Obama urged to fast-track cybersecurity policy

Tuesday - 5/25/2010, 8:30am EDT

Cybersecurity Update - Tune in weekdays at 30 minutes past the hour for the latest cybersecurity news on The Federal Drive with Tom Temin and Amy Morris (6-10 a.m.) and The DorobekInsider with Chris Dorobek (3-7 p.m.). Listen live at FederalNewsRadio.com or on the radio at 1500 and 820 AM in the Washington, D.C. metro area.

  • The Obama administration is coming under increasing pressure from industry professionals to fast-track cybersecurity policies announced a year ago. United Press International reports that the Cyberspace Policy Review, which was announced by the administration last year, isn't so much a plan but the beginning of a plan. The Internet Security Alliance believes that should force the administration to rethink how it tackles the issue of cyber security. Experts say public and private sectors need to work more closely, and that federal agencies need to put new monitoring technology in place.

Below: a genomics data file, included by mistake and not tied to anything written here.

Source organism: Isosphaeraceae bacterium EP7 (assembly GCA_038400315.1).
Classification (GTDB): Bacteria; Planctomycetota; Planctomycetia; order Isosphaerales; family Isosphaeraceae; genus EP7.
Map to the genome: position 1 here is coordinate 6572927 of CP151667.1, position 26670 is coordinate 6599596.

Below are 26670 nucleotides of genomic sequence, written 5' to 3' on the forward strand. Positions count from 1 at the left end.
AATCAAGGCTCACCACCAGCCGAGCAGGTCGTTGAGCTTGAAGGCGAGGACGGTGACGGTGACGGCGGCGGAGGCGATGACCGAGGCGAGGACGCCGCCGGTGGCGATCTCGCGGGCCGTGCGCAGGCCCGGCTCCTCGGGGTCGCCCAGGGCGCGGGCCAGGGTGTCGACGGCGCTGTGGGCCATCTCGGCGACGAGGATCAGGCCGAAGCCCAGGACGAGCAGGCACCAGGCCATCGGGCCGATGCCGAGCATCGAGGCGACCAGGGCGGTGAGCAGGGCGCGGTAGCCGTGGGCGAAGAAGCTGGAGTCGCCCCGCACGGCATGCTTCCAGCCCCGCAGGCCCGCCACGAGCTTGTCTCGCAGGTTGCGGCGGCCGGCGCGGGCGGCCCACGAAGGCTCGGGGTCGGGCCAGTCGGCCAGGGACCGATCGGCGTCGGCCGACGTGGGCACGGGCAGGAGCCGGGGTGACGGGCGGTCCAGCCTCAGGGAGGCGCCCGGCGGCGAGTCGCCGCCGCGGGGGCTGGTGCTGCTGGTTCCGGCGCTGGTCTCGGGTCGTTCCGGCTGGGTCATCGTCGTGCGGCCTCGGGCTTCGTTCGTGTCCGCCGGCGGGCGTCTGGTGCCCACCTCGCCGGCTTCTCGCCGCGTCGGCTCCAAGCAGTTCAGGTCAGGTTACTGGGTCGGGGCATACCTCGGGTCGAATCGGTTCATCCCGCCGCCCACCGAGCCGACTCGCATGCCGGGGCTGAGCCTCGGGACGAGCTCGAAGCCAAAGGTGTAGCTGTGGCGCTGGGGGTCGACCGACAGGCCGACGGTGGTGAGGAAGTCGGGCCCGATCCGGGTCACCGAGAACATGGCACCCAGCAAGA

• The nation's 100 largest public technology firms rank data security and breach prevention low on their list of risk factors. That according to professional services firm BDO. The study looked at SEC filings for 2009. Computer World reports the filings placed natural disasters, wars, conflicts and terrorist attacks above data security, which ranked 23rd on the list.

  • As if real cyberthreats weren't enough, there's a new theoretical one to worry about. The University of Calgary is warning about potential dangers lurking in wi-fi hotspots. Researchers have proven the concept that a "carrier" computer could convince other computers to communicate with it instead of the access point. Then it inserts adware onto the victim laptops. SCMagazine reports the threat is called "typhoid adware" because it is transmitted through a seemingly healthy computer, much like Typhoid Mary experienced no symptoms of typhoid fever but was responsible for infecting scores of people.

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